Non-urgent ED use is a growing problem
Taranaki people are the third worst in the country for heading to hospital emergency departments for minor ailments, behind Wairarapa and the West Coast.
The number of people going to the ED in New Plymouth was more than 10 per cent up on last year, and 20 per cent up on two years ago.
In Hawera the number has increased 8.4 per cent from two years ago and now averaged 47 people a day.
Two years ago there were about 80 patients a day in the New Plymouth ED and now there were more than 100 a day, Taranaki District Health Board clinical services manager Gillian Campbell said.
"Many are coming with minor ills and ailments such as sprains, sore throats and diarrhoea."
The volume of non-urgent patients attending both emergency departments was recognised as an increasing problem, she said.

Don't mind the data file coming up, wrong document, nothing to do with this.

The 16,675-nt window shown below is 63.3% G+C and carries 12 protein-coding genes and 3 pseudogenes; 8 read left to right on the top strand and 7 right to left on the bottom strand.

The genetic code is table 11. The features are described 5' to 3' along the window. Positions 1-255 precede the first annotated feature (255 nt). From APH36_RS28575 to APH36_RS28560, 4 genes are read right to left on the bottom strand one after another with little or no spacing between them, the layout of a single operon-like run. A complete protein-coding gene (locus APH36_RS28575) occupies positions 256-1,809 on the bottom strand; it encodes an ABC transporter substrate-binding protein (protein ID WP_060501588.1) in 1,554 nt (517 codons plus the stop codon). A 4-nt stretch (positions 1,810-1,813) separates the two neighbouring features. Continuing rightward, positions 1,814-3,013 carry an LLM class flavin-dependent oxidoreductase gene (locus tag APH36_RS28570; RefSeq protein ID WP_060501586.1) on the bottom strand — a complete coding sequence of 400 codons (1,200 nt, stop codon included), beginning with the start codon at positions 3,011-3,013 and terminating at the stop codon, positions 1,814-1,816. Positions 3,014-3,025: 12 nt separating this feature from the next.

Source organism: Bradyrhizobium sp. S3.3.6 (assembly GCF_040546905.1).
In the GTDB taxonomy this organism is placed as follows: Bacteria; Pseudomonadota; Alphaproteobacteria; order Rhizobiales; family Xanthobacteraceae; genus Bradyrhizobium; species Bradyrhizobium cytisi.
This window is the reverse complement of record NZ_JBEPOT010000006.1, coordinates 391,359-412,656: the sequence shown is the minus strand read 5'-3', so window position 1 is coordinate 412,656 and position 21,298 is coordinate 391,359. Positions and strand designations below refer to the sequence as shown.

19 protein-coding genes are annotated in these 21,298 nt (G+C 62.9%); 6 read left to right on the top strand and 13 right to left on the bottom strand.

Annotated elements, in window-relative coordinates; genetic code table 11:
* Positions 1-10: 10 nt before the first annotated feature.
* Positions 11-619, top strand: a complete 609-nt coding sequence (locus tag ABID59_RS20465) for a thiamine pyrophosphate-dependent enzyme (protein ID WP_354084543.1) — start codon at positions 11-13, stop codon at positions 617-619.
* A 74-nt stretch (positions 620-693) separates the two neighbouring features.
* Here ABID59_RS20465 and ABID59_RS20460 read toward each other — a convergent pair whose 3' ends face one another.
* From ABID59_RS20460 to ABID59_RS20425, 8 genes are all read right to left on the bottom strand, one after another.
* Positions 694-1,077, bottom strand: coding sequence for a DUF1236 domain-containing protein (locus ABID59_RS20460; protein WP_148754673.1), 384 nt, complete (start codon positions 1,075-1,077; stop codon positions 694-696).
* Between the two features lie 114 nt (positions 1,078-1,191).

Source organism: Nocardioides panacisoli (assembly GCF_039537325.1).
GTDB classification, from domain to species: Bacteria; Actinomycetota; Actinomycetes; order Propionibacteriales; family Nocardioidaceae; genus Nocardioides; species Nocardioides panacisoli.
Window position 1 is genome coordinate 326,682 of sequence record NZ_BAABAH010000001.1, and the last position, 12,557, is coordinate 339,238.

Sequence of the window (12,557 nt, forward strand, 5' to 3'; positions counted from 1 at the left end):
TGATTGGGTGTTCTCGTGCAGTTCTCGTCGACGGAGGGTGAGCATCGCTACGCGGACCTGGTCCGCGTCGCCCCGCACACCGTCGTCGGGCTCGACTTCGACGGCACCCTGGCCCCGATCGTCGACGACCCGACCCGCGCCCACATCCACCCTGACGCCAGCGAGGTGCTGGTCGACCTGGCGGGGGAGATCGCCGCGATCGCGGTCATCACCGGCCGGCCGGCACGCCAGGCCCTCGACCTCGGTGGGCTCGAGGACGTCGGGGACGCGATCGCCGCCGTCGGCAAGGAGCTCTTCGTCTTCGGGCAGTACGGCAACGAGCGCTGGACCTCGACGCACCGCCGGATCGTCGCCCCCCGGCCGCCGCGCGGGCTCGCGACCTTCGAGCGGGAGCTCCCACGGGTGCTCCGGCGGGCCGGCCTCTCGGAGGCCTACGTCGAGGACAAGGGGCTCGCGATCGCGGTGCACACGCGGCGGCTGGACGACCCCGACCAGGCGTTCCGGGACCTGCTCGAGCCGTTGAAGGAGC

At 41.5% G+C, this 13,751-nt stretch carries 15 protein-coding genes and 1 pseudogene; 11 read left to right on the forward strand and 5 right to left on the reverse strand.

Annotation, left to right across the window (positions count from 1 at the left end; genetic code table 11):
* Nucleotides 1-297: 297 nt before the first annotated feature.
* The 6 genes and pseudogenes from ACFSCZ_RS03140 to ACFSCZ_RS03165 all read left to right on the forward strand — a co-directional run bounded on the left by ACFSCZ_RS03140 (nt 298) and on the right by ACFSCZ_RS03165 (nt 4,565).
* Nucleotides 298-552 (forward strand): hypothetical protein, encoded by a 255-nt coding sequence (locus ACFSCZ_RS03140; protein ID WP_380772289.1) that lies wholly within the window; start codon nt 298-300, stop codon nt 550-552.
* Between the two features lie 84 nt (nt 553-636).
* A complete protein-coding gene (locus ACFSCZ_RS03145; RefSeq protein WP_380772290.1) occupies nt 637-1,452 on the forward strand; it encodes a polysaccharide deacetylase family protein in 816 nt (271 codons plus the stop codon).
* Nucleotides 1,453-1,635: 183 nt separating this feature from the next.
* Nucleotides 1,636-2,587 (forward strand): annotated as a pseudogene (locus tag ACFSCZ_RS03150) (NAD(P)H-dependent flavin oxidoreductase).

It was a community issue and the DHB was working with the Midlands Health Network and their GPs to look at solutions, she said.
"It is important that people get their prescription filled early especially at this time of year so they don't have to come to EDs for things such as filling their prescriptions."
Midlands Health Network chief executive John Macaskill-Smith said the number of people going to ED for minor problems was almost twice as many as in Waikato.
They were trying to understand the cause of the high number of people going to ED and where the patients were coming from, Mr Macaskill-Smith said.
He wondered whether it was because of cost, issues relating GPs being at full capacity, or not enough free slots at the practice.
People in Taranaki were accustomed to ED being quite accessible, he said.
"They don't have to wait long and it's free. It's become a viable option for people."
Midlands had been looking at the way general practices were configured, to see whether changes could be made, he said.
But Mr Macaskill-Smith said the problem was not a lack of GPs.
While he conceded South Taranaki was a "bit tight", he said with Mountainview Medical and Ruanui Health Centre now operating, it was looking better.
Taranaki Daily News